Located between the borough of Beallsville and the small community of Richeyville is the Pennsylvania edition of the Madonna of the Trail, one of 12 such monuments along U.S. 40 and U.S. 66 in each state through which those routes pass.
These monuments were planned by the Daughters of the American Revolution in the early 1900s, and were meant to mark the National Old Trails Road, which included the National Road on its journey west, as well as commemorate female pioneers who settled the American west. Each statue is identical and was designed by August Leimbach.
The Pennsylvania Madonna was put in place on Dec. 8, 1928 – the tenth of 12. Every monument is along the original National Road or Santa Fe Trail, with the exception of Maryland’s, which is in Bethesda, a suburb of Washington, D.C. In order from east to west, Madonna of the Trail monuments are located in Bethesda, Md.; Beallsville, Pa.; Wheeling, W.Va.; Springfield, Ohio; Richmond, Ind.; Vandalia, Ill.; Lexington, Mo.; Council Grove, Kan.; Lamar, Colo.; Albuquerque, N.M.; Springerville, Ariz.; and Upland, Calif.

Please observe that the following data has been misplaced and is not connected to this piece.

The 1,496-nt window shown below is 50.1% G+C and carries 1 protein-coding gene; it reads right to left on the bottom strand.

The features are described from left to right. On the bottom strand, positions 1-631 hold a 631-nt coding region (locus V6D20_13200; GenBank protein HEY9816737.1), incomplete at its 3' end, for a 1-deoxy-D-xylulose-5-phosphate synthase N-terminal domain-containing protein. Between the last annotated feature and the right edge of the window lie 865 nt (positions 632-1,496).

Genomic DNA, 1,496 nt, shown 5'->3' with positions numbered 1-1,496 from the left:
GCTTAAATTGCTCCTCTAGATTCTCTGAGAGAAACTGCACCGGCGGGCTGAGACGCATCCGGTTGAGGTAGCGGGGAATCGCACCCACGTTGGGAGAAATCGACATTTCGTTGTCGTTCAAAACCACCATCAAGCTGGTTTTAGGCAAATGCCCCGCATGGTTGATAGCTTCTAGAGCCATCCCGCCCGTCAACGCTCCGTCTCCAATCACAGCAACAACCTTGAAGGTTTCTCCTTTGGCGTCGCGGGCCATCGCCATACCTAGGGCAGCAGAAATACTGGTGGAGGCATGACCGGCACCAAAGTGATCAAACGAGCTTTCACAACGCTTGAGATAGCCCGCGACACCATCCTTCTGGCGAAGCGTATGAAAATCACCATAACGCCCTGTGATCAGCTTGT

Pennsylvania’s monument was rededicated in 1978, and was restored and rededicated again in 1990. The DAR’s Washington County chapter is responsible for the maintenance of the statue.
The Madonna of the Trail is located right between the central areas of Beallsville and Richeyville, directly across U.S. 40 from the main entrance of the Nemacolin Country Club. Like all of the Madonna monuments, it is free and open to the public. A small pull-out exists on the north side of the National Road (the same side as the monument). It’s important to use common sense when visiting the monument, as it is right up against U.S. 40, and drivers aren’t always aware of pedestrians along the highway.